For Pope Francis, May will be the month of Eastern Europe, in a continent called to breathe with “two lungs.” After the visit to Bulgaria and Macedonia on May 5-7, Francis is awaited in Romania from the 31st of the same month until June 2. In response to the invitation of Romania’s President, government authorities and dignitaries of the Catholic Church in Romania, Pope Francis will undertake an apostolic journey that will bring him to visit the cities of Bucharest, Iaşi and Blaj and the Marian Shrine of Șumuleu Ciuc, in an Orthodox-majority territory, where in 1999, exactly 20 years ago, John Paul II was welcomed by an unexpected cry that was recorded in history: “Unitate, Unitate”. The Catholic Church in Romania and the whole of society are eagerly looking forward to the Pope’s visit. “We are very pleased to welcome Pope Francis with the motto chosen for this journey: ‘Let us walk together’”, said Msgr. Ioan Robu, Archbishop of Bucharest and President of the Romanian Bishops’ Conference, interviewed by SIR on the ongoing preparations, on the sidelines of the meeting of the EU bishops delegates at the Assembly of the Commission of the Bishops’ Conferences of the European Union (COMECE) in Brussels.
What does this motto mean for Romania?
In our Romanian society we have felt the need to walk together to overcome the divisions caused by egoism and by the clashes within political parties over the past years. The common good must guide our steps and the words of the Holy Father can help our Church, as well as our whole Romanian society, to undertake this new path. I am sure that his visit will be a gift not only for Catholics but for all Romanian people.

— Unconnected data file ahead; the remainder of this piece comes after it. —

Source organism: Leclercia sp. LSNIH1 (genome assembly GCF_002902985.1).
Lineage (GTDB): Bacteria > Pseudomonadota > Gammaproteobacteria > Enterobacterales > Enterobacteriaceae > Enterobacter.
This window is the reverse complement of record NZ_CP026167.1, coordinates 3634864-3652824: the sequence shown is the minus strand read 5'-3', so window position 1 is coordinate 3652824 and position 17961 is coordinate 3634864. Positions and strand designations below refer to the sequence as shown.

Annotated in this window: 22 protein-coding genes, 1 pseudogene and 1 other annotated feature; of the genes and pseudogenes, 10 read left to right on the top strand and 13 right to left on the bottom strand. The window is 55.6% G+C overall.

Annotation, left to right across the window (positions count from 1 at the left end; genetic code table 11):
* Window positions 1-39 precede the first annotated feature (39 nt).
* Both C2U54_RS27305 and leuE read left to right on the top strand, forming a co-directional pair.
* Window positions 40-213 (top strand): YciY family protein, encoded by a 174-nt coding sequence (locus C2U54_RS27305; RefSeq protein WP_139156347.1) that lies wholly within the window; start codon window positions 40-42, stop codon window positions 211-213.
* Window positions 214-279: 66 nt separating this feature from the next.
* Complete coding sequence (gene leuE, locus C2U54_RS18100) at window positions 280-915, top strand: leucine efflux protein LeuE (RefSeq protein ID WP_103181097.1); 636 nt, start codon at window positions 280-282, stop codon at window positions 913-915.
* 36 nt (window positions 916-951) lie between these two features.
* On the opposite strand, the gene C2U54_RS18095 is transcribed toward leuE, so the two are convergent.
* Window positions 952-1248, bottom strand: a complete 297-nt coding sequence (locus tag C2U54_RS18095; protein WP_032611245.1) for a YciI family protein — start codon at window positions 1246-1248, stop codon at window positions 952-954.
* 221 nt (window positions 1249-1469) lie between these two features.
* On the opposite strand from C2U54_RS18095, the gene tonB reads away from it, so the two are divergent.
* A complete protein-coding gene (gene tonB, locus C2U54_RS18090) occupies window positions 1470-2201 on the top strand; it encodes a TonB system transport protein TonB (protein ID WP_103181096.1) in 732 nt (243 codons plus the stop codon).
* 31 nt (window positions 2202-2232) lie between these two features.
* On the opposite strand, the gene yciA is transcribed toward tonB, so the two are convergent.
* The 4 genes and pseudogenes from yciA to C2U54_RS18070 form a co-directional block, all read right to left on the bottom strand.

Which Romania will Pope Francis find?
I have often said that Romania is experiencing an unending transition. It is a Country that has not yet found its own course for the future. Unfortunately, politicians have not acted in the interests of the country. They have sought to meet their own interests or those of their political party. The Pope will find a divided Romania. Divided by politics. By political groups, above all.
What words do people expect to hear from the Pope?
Pope Francis is deeply loved not only by Catholics. He is loved by everyone. For non-Catholics, he represents a figure who calls for unity and for the need to make this unity visible for the good of all. The Pope is a gift. He confers on the other the image of God’s goodness, of His Mercy, of peace.
“Unitate. Unitate!”: these words were heard in the streets during the visit of John Paul II to Romania in 1999. It was the first Country with an Orthodox majority population. What are your memories of that day?
I was there. I was among those who heard that spontaneous cry shouted by all the people present. Unfortunately that cry did not proceed further. Our relations with the Orthodox Church did not advance as expected. At the time we dreamed more and had greater hopes. We woke up today in a reality we didn’t imagine back then, amidst tensions.
What happened to that cry?
That cry was never extinguished. I have not forgotten it. I think that that cry can still be fruitful today. It was like a seed sown in a soil that is waiting and has its own time to sprout. The fruits are not yet seen, but hope remains and God can always surprise us.
What will you show to Pope Francis?
The Holy Father’s journey begins in Bucharest with the visit to the President and the Orthodox Patriarch. Holy Mass will then be celebrated in the Catholic cathedral. On the second day he will visit the Marian shrine of Sumuleu Ciuc in the diocese of Alba Iulia. He will then proceed to visit the diocese of Iaşi and on Sunday the diocese of Blaj, where the ceremony for the beatification of seven martyr bishops is yet to be confirmed. In these dioceses the Pope will meet the local communities. We are a small minority, but we are a dynamic minority everywhere. I hope that in this apostolic journey the Pope will have the opportunity to see the beauty not only of our people but also of our country.
What do you expect from this visit? What do you hope for your Church and for your Country?
As a bishop and as a priest I hope that this visit will strengthen our faith and reinforce the awareness of our Catholic identity. This is very important for our small, minority communities. I also hope that it will mark a step forward in the relations with the Orthodox Church. I believe that, as occurred with the visit of John Paul II, the presence of Pope Francis in Romania is going to change above all the atmosphere of the Romanian soul. It will certainly be a gift and it will be a gift for everyone. It will encourage us.